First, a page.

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Venasa Transgender Network: Easing the burden on transgender people

 

By Venessa Anthony

 

Sri Lanka, with its decidedly traditional culture, has not always been at the forefront among countries that are actively seeking to grant rights and freedoms to those of different sexual identities. But fortunately, there are several people and groups – those that believe in establishing an equal footing for all – working on the grassroots level to ensure minorities are not forgotten in this regard.

The Venasa Transgender Network (VTN) is one such non-profit organisation. Established in 2015, it has been working actively for the betterment and rights of transgender persons, and they pride themselves on being the first organisation in Sri Lanka to work exclusively for the rights of the trans community.

 

Mental health concerns

 

Mental health is already a scarcely discussed topic in our country, with only a few willing to admit that they require outside help in dealing with the stresses and challenges they face. People of the transgender community face even more challenges in terms of mental health – the huge stigma surrounding anyone of the LGBT community sees their gender or sexuality not being recognised as valid – their very identities are disregarded to begin with.

The community also faces various adverse effects in terms of their social and family lives, not to mention the stress caused by enduring the long periods of time for transition and the hormones they take to achieve their gender identity.

Transition is not a cheap procedure, and hormones are incredibly expensive to come by, especially considering the laws in Sri Lanka. The financial burden weighs heavy on their minds, which again leads to unstable mental health. VTN aims to help reduce this burden and make the lives of these people better, both in terms of financial stability and good mental health.

 

How Covid-19 affected the trans community

 

It has been established that Covid-19 is a respiratory virus. Transgender people may often choose to use binders to stay true to their gender identity, thus increasing the risk of complications arising. VTN held educational programmes on how to safely bind without restricting breathing, especially in light of the pandemic. They also advised against binding if one feels like they are exhibiting symptoms of Covid.

“If you have a cough, the medical recommendation is to avoid binding, as it can lead to fluid buildup in the lungs. Pneumonia is a common complication associated with Covid, and respiratory illness can be exacerbated by the restriction of the chest,” stated a spokesperson at VTN.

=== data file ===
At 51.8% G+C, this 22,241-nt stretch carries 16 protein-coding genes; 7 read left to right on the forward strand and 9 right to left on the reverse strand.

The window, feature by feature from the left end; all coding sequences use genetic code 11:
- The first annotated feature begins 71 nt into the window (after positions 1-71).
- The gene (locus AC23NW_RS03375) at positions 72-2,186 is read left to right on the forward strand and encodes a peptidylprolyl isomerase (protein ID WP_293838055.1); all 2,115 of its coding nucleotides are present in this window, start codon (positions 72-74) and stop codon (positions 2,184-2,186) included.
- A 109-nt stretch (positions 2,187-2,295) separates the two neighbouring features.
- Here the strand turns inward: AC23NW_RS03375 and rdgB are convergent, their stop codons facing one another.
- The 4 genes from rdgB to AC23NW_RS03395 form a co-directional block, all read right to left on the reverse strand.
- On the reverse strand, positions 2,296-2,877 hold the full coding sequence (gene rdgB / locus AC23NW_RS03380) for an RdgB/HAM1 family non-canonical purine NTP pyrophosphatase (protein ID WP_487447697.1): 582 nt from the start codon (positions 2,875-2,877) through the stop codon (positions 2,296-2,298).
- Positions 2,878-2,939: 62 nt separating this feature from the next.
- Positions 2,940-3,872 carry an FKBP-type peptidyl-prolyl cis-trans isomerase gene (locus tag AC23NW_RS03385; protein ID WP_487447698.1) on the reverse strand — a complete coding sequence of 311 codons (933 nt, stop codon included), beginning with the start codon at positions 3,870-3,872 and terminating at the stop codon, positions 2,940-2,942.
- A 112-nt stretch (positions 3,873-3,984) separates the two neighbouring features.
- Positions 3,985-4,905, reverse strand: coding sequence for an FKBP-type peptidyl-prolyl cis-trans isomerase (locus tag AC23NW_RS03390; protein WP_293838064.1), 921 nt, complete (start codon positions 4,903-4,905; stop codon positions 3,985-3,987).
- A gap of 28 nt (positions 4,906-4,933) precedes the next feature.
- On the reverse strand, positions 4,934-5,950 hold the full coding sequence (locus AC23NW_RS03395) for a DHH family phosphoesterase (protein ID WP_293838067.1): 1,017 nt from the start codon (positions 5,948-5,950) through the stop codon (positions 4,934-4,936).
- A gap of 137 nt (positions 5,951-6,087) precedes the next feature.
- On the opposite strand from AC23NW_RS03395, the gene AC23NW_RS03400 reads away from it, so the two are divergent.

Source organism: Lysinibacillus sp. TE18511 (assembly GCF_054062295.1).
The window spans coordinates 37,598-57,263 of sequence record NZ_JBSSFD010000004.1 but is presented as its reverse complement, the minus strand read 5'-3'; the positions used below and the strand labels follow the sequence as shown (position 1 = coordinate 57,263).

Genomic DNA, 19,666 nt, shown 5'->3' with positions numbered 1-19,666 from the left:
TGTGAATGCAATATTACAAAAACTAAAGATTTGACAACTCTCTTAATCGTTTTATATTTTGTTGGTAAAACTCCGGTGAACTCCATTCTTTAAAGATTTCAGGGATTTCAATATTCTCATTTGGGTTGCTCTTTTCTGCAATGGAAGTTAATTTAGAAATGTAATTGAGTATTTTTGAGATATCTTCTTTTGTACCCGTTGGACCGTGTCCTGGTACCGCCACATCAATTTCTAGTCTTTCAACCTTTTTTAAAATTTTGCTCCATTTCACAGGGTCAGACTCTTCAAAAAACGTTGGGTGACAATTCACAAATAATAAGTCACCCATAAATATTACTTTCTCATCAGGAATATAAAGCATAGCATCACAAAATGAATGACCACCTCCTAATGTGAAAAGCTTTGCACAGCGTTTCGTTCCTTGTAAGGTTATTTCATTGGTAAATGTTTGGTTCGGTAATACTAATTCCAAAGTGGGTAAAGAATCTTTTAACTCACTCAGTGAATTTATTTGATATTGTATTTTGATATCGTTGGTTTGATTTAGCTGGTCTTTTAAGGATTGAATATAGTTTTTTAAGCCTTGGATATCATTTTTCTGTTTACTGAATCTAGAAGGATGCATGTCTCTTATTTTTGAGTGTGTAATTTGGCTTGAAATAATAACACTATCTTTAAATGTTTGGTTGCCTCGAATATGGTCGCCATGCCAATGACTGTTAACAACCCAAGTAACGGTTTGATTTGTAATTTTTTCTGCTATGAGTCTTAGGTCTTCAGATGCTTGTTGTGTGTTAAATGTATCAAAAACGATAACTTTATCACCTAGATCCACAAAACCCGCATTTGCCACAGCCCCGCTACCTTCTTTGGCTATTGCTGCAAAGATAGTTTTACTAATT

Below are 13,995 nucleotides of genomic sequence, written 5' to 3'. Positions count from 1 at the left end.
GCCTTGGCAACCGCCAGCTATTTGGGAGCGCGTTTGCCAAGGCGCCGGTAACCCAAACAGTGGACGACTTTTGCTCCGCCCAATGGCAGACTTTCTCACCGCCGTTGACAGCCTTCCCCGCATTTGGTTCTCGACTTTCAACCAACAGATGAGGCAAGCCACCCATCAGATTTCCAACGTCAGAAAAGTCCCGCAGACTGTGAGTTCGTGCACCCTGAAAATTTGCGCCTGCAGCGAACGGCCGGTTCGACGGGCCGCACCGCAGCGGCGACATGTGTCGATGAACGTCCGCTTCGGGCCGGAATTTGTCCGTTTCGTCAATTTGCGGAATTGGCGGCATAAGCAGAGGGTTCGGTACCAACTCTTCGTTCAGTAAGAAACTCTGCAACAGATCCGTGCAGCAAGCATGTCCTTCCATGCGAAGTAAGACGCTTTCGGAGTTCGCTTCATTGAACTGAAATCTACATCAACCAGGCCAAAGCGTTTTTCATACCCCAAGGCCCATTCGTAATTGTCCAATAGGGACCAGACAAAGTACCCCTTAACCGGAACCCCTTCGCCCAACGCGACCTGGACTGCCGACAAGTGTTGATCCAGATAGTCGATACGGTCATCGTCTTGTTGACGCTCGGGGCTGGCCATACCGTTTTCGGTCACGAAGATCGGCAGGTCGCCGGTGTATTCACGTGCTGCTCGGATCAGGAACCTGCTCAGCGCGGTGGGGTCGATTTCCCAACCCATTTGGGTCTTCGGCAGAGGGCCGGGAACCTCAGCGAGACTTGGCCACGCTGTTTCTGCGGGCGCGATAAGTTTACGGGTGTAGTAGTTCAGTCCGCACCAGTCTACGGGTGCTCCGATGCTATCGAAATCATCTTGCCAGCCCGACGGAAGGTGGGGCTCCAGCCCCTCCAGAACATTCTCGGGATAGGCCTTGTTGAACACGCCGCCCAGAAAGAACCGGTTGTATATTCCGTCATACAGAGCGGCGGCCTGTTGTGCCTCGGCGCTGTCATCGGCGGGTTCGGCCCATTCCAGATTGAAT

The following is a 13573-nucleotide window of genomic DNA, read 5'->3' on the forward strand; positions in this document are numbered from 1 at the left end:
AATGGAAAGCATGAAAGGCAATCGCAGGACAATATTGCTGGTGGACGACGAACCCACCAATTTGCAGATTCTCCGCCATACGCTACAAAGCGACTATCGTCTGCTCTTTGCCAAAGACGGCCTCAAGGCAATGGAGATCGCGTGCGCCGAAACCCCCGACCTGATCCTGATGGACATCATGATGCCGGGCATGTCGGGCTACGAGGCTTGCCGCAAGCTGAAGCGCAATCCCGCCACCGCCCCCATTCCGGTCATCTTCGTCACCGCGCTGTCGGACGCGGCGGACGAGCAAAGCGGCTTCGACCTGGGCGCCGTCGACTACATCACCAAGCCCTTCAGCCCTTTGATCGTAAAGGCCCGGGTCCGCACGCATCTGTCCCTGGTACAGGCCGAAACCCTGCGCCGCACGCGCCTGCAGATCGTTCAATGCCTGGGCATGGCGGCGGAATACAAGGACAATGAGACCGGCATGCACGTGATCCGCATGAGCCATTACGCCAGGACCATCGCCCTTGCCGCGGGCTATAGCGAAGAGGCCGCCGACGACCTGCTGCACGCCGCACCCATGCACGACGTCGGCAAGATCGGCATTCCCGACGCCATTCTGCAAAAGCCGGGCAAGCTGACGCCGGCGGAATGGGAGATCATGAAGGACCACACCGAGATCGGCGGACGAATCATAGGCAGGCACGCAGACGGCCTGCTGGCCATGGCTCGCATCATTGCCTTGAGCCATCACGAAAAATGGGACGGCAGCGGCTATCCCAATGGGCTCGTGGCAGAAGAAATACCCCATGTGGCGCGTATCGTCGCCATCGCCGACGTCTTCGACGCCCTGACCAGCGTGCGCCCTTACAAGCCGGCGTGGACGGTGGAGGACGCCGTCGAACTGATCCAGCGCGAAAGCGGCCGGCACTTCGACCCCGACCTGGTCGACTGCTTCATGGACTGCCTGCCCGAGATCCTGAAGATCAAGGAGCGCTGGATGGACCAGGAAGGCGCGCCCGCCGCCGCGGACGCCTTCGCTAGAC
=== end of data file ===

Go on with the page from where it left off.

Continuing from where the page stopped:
He added that if they wish to keep binding, then they should remember to cough after taking it off, as this will help restore the lungs to their full capacity. He also noted that coughing can increase musculoskeletal soreness. “To prevent this, our medical professionals recommend they do some stretches to reduce the risk of straining your back and neck, or even cracking a rib.”

During the pandemic, many transgender people were faced with the loss of jobs. VTN hosted programmes to fund their livelihood, so that they could afford basic necessities. They also supplied them with their hormones and other medication that help with their transition, which they couldn’t afford anymore.

 

Advocacy and emergency assistance

 

As the stigma around the LGBTQ community continues, many citizens are left homeless simply because of something they identify as. VTN provides a safe space for those who have been evicted from their homes and families, and even refer them to counsellors to help cope with the trauma. They are educated on their rights and provided with financial backup to go out into society as capable human beings. VTN has lawyers and medical professionals that they work closely with in order to better the lives of trans people who feel like all hope is lost.

VTN also documents human rights issues they face, in hopes of making a change to some very outdated laws in Sri Lanka. The battle transgender persons face everyday is not an easy one, but with the help of such organisations, they are granted the opportunity to continue living their lives with more ease in such times of need.